IMGP4791Almost 40 % of heart failure patients have atrial fibrillation. Dr. Anthony J. Workman, University of Glasgow, gave us a very useful introduction to basic mechanisms of this disease, with insights from human atrial cells and cells from rabbits with heart failure. Workman and his colleagues have demonstrated that electric currents and voltage signals generated by single heart cells obtained from patients with AF are disturbed in a way that may exacerbate the disease, by so-called “electrical remodelling”. For example, the atrial cell’s refractory period is reduced, which may promote a rapid and chaotic rhythm. He also investigates the effects of beta-blockers, as well as the effect of heart failure, on electric currents, calcium movements and the proteins which regulate these, in human atrial cells and tissues.

IMGP4796Is cardiopulmonary exercise testing (CPET) more than VO2max? Definitely yes, according to dr. Sandy Jack, from the University of Southampton. She is a routined teacher of several CPET courses, with many of the CERG researchers as satisfied students. Her lesson highlighted the use of exercise testing in preoperative assessment and perioperative management, including prehabilitation in cancer patients undergoing major surgery. Further, research suggests that exercise enhances the effect of chemotherapy in cancer patients.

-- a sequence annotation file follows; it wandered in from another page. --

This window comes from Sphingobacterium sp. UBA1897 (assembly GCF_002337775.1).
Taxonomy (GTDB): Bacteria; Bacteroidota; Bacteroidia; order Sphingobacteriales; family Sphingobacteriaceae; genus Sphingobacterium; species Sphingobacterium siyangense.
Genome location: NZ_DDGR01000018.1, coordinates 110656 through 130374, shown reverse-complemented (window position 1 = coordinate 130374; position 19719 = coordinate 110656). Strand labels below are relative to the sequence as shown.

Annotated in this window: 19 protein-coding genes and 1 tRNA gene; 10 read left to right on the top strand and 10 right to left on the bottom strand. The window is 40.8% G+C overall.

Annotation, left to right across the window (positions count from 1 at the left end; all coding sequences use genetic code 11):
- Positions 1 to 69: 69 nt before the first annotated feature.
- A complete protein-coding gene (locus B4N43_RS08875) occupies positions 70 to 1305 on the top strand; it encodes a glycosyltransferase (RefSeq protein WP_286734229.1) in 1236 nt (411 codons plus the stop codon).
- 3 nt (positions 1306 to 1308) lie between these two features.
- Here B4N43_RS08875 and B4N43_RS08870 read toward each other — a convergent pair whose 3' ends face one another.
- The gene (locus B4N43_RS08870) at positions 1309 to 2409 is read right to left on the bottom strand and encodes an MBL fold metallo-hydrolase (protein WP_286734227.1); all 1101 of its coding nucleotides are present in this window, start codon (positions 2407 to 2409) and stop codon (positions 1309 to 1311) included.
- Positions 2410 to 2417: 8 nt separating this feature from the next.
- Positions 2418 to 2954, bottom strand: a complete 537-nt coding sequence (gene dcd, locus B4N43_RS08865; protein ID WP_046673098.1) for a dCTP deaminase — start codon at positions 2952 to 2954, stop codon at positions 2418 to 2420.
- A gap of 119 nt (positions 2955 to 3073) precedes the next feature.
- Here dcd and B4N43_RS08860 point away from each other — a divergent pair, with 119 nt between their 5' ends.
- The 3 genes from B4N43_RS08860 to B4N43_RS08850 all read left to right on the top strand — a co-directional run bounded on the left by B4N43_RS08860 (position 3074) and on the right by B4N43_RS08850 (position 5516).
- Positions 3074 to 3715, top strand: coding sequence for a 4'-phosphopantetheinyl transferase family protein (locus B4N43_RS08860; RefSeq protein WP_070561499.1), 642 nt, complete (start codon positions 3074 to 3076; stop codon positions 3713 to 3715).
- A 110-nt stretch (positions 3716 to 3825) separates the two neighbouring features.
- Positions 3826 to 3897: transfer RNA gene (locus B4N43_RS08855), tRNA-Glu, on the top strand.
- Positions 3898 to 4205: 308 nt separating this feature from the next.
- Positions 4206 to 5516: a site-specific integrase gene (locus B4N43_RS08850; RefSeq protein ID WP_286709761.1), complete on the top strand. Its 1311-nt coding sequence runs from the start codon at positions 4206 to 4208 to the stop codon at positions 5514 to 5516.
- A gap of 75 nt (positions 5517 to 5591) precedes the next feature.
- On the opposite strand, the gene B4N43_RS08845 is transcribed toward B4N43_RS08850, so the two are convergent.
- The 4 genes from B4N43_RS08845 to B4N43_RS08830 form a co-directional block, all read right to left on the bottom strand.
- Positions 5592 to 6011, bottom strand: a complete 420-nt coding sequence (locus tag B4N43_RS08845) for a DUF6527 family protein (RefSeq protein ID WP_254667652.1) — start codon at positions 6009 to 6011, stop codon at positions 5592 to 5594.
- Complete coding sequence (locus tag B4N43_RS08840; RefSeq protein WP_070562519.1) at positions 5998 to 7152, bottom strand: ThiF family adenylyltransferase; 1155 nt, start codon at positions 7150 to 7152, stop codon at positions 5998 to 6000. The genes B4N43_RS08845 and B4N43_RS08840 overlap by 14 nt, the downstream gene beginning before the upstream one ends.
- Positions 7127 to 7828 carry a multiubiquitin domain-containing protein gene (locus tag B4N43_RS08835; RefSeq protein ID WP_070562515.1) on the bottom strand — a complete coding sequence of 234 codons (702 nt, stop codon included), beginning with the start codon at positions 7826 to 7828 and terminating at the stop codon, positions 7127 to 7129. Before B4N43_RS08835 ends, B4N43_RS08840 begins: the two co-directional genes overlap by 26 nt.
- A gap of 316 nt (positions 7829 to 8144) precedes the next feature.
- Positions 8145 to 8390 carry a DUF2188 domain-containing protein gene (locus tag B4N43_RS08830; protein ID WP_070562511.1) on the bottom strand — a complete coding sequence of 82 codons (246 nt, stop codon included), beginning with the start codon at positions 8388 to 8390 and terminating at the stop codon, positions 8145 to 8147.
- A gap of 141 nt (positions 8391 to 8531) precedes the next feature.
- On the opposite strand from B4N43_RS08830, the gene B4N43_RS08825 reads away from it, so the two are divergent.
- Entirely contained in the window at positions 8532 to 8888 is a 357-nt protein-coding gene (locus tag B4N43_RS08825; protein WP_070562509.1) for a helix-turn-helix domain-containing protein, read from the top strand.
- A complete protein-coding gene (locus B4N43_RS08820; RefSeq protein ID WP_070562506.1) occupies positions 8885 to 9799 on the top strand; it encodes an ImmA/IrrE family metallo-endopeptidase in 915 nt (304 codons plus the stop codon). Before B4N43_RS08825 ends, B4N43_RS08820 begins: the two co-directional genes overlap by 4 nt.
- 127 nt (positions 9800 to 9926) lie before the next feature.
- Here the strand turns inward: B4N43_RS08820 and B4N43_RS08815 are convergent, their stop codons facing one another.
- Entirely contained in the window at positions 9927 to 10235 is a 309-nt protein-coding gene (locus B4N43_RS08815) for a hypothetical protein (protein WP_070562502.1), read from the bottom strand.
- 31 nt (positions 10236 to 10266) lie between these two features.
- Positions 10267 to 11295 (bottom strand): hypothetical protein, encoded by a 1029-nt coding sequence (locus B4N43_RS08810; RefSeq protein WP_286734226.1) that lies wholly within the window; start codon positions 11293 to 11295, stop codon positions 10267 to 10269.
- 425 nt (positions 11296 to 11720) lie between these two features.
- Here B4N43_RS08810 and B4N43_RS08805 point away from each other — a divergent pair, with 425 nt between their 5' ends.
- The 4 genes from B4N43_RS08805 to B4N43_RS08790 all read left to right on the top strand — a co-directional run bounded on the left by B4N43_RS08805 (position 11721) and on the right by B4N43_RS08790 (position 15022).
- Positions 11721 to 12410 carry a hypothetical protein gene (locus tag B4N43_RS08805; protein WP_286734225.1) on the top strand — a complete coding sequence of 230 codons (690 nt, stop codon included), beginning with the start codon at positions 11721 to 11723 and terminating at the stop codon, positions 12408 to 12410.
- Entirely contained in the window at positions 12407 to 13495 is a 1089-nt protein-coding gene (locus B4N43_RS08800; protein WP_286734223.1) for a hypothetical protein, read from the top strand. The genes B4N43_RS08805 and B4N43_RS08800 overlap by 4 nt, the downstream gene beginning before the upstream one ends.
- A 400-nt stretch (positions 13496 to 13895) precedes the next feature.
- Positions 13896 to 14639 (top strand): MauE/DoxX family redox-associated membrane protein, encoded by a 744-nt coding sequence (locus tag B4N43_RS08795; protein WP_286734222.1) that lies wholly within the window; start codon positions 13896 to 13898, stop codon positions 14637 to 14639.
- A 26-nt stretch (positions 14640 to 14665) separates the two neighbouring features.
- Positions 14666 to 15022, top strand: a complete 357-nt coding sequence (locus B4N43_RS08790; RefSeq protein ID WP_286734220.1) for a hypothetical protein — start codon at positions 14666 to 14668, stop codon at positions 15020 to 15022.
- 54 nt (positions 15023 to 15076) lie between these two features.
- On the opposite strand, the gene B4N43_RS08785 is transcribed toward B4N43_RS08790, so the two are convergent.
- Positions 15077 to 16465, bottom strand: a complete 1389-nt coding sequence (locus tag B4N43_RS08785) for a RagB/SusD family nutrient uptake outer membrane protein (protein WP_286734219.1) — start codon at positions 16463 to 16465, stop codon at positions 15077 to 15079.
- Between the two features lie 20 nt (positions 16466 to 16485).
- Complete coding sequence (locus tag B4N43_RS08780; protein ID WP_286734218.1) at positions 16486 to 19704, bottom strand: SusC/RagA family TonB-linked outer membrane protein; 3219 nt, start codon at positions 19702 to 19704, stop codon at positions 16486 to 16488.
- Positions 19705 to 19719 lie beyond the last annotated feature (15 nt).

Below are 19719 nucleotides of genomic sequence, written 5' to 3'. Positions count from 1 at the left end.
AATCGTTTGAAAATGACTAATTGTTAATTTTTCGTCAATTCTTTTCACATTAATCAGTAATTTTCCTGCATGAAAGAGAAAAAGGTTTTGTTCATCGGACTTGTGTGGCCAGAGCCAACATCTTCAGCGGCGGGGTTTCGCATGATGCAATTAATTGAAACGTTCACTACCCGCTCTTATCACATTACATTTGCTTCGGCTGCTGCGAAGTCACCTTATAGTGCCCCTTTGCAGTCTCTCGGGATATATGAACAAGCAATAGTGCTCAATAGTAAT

The scientific program was followed by the arrangement “Man in Extreme Environments” at Samfundet. More about that in the next blog post!

Maria Henningsen, CERG

The 5th seminar on Exercise in medicine – summary day 1

For a long time we have been busy planning the 5th seminar in Exercise in Medicine here in Trondheim. The former seminars have given many good experinces, especially since this is a small-scale arrangement with a limited number of participants, providing great opportunities to socialize with possible research partners, exchanging ideas and getting to know each other better. Although the weather is rather dissapointing nowadays for those who wanted to see Norway from the best side, we believe that this year’s seminar is going to be just as interesting as the previous ones.

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Wednesday evening there were two evening sessions, followed by delicious tapas for everyone. The first lesson was held by professor Jerome A Dempsey from the University of Wisconsin, USA. Dempsey is the director of the John Rankin Laboratory of Pulmonary Medicine and has for decades been investigating the aspects related to the regulation of breathing in various physiologic states in humans and animals. He is also former editor of the Journal of Applied Physiology. We got to hear a very interesting speech about the Volkerhistory of exercise physiology and future challenges.

Further, we had a lesson from professor Volker Adams from Heart Centre Leipzig, a well-known research partner through many years, among others from the SMARTEX-HF study. The lesson had the title “Impact of exercise training on striated muscle and endothelium in patients with cardiovascular disease”.